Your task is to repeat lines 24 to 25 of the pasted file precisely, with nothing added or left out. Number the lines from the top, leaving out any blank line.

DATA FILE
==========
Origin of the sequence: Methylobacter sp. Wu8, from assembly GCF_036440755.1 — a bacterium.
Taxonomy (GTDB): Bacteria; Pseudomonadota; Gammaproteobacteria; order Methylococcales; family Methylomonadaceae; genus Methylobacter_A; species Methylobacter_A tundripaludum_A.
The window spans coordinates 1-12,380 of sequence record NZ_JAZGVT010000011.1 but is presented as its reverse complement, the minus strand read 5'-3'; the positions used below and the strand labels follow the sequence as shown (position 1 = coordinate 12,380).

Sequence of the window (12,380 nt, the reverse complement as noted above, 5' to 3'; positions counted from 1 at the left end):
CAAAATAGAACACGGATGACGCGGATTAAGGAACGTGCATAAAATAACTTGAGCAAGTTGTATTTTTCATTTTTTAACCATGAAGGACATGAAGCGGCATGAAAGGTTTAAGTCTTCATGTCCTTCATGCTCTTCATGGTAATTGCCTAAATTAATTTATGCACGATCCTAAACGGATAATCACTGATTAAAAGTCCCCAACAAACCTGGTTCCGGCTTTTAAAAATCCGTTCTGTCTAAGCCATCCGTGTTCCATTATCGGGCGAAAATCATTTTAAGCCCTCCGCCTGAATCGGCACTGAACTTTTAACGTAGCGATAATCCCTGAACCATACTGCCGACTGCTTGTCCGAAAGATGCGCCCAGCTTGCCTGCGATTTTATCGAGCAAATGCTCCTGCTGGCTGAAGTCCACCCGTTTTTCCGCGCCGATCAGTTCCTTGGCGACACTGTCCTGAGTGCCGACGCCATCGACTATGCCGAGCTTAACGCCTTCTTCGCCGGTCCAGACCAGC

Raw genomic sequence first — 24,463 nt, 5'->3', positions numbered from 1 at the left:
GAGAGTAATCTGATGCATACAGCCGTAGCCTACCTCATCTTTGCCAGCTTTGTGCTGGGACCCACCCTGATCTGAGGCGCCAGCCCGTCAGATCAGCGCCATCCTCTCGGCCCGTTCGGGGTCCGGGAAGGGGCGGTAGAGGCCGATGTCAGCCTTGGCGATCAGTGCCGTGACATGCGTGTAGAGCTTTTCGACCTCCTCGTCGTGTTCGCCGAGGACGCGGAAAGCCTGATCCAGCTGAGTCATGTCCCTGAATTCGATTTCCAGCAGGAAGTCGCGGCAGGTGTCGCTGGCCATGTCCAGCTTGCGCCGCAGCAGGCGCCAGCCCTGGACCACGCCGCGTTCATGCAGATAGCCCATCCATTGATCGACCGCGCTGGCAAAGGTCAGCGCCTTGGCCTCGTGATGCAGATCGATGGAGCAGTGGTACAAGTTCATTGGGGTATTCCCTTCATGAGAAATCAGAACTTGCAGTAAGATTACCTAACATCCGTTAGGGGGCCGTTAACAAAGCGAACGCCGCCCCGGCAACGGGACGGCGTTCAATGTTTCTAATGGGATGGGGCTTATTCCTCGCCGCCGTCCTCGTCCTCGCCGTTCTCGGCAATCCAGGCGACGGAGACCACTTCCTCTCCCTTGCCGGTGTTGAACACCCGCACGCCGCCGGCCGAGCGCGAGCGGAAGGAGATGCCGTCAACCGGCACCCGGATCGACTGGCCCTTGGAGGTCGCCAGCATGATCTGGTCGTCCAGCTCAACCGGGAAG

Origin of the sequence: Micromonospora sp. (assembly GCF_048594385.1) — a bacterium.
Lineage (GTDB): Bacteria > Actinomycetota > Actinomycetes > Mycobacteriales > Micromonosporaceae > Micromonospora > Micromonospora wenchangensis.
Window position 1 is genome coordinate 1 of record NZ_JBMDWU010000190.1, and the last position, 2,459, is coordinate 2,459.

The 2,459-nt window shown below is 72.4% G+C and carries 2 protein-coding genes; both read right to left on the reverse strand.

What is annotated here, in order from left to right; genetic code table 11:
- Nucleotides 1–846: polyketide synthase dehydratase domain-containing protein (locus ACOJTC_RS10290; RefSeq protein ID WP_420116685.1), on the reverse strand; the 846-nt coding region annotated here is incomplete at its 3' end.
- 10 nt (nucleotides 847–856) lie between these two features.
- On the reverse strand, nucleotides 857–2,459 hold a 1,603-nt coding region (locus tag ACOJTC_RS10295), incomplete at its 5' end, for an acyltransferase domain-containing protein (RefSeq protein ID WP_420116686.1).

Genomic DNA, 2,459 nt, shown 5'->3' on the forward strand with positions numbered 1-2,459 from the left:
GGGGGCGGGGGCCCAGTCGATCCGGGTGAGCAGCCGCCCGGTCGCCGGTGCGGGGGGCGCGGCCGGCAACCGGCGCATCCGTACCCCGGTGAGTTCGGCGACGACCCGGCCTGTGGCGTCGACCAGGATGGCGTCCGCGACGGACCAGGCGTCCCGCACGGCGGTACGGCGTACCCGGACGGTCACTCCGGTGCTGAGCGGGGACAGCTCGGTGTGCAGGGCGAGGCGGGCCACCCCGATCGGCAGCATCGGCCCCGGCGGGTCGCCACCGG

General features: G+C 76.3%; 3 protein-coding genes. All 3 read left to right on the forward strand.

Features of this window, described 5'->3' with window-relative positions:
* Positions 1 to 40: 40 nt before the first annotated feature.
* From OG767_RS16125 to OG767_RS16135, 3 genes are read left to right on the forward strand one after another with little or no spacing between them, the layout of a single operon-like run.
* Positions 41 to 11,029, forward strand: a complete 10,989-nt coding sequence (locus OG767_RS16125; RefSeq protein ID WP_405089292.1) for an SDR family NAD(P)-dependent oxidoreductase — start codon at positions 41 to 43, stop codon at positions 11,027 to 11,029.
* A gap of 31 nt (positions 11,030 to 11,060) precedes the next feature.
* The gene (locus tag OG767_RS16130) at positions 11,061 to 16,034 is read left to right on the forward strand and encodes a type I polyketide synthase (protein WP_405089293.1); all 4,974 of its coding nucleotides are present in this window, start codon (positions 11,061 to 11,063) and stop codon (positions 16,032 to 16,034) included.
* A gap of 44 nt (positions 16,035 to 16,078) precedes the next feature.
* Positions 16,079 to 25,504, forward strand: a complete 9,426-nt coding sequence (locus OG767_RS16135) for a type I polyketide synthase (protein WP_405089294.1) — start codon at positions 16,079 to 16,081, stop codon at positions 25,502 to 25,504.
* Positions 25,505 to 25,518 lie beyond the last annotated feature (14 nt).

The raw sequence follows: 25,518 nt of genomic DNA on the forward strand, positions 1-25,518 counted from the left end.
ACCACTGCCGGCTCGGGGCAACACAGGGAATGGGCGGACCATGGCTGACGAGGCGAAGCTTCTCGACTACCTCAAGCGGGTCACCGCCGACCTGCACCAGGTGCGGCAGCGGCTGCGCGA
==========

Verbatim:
* The gene (locus tag OG767_RS16130) at positions 11,061 to 16,034 is read left to right on the forward strand and encodes a type I polyketide synthase (protein WP_405089293.1); all 4,974 of its coding nucleotides are present in this window, start codon (positions 11,061 to 11,063) and stop codon (positions 16,032 to 16,034) included.
* A gap of 44 nt (positions 16,035 to 16,078) precedes the next feature.